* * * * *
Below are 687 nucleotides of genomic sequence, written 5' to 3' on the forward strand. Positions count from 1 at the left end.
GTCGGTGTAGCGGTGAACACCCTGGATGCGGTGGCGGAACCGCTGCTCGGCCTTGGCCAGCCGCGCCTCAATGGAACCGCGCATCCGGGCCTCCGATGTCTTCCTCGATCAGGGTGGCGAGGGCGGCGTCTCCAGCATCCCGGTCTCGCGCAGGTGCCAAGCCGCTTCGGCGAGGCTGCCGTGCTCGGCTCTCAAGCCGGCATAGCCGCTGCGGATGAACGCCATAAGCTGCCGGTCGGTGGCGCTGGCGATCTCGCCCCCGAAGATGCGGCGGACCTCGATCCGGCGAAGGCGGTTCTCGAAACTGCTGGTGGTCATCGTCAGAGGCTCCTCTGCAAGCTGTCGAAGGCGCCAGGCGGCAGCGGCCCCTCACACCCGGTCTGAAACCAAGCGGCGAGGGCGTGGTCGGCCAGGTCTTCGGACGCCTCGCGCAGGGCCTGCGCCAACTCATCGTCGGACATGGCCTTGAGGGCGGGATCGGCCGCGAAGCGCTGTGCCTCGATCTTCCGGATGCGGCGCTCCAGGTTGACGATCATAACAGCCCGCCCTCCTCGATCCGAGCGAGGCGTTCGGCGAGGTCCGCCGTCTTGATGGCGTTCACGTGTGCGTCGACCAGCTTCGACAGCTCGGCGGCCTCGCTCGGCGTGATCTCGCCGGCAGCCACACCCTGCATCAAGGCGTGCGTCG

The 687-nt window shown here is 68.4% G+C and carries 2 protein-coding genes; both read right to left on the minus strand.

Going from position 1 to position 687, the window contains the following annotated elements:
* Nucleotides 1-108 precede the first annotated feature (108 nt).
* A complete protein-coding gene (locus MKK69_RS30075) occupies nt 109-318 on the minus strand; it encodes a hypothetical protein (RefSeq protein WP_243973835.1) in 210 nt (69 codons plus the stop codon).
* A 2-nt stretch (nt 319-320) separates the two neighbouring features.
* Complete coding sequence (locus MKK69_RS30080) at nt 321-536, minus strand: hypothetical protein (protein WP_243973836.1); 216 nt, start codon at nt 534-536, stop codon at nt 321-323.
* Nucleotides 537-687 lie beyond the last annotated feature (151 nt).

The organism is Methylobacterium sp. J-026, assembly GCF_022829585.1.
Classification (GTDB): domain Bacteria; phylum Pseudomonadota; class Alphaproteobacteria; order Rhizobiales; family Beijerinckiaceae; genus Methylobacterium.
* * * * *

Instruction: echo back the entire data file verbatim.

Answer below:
Below are 687 nucleotides of genomic sequence, written 5' to 3' on the forward strand. Positions count from 1 at the left end.
GTCGGTGTAGCGGTGAACACCCTGGATGCGGTGGCGGAACCGCTGCTCGGCCTTGGCCAGCCGCGCCTCAATGGAACCGCGCATCCGGGCCTCCGATGTCTTCCTCGATCAGGGTGGCGAGGGCGGCGTCTCCAGCATCCCGGTCTCGCGCAGGTGCCAAGCCGCTTCGGCGAGGCTGCCGTGCTCGGCTCTCAAGCCGGCATAGCCGCTGCGGATGAACGCCATAAGCTGCCGGTCGGTGGCGCTGGCGATCTCGCCCCCGAAGATGCGGCGGACCTCGATCCGGCGAAGGCGGTTCTCGAAACTGCTGGTGGTCATCGTCAGAGGCTCCTCTGCAAGCTGTCGAAGGCGCCAGGCGGCAGCGGCCCCTCACACCCGGTCTGAAACCAAGCGGCGAGGGCGTGGTCGGCCAGGTCTTCGGACGCCTCGCGCAGGGCCTGCGCCAACTCATCGTCGGACATGGCCTTGAGGGCGGGATCGGCCGCGAAGCGCTGTGCCTCGATCTTCCGGATGCGGCGCTCCAGGTTGACGATCATAACAGCCCGCCCTCCTCGATCCGAGCGAGGCGTTCGGCGAGGTCCGCCGTCTTGATGGCGTTCACGTGTGCGTCGACCAGCTTCGACAGCTCGGCGGCCTCGCTCGGCGTGATCTCGCCGGCAGCCACACCCTGCATCAAGGCGTGCGTCG

The 687-nt window shown here is 68.4% G+C and carries 2 protein-coding genes; both read right to left on the minus strand.

Going from position 1 to position 687, the window contains the following annotated elements:
* Nucleotides 1-108 precede the first annotated feature (108 nt).
* A complete protein-coding gene (locus MKK69_RS30075) occupies nt 109-318 on the minus strand; it encodes a hypothetical protein (RefSeq protein WP_243973835.1) in 210 nt (69 codons plus the stop codon).
* A 2-nt stretch (nt 319-320) separates the two neighbouring features.
* Complete coding sequence (locus MKK69_RS30080) at nt 321-536, minus strand: hypothetical protein (protein WP_243973836.1); 216 nt, start codon at nt 534-536, stop codon at nt 321-323.
* Nucleotides 537-687 lie beyond the last annotated feature (151 nt).

The organism is Methylobacterium sp. J-026, assembly GCF_022829585.1.
Classification (GTDB): domain Bacteria; phylum Pseudomonadota; class Alphaproteobacteria; order Rhizobiales; family Beijerinckiaceae; genus Methylobacterium.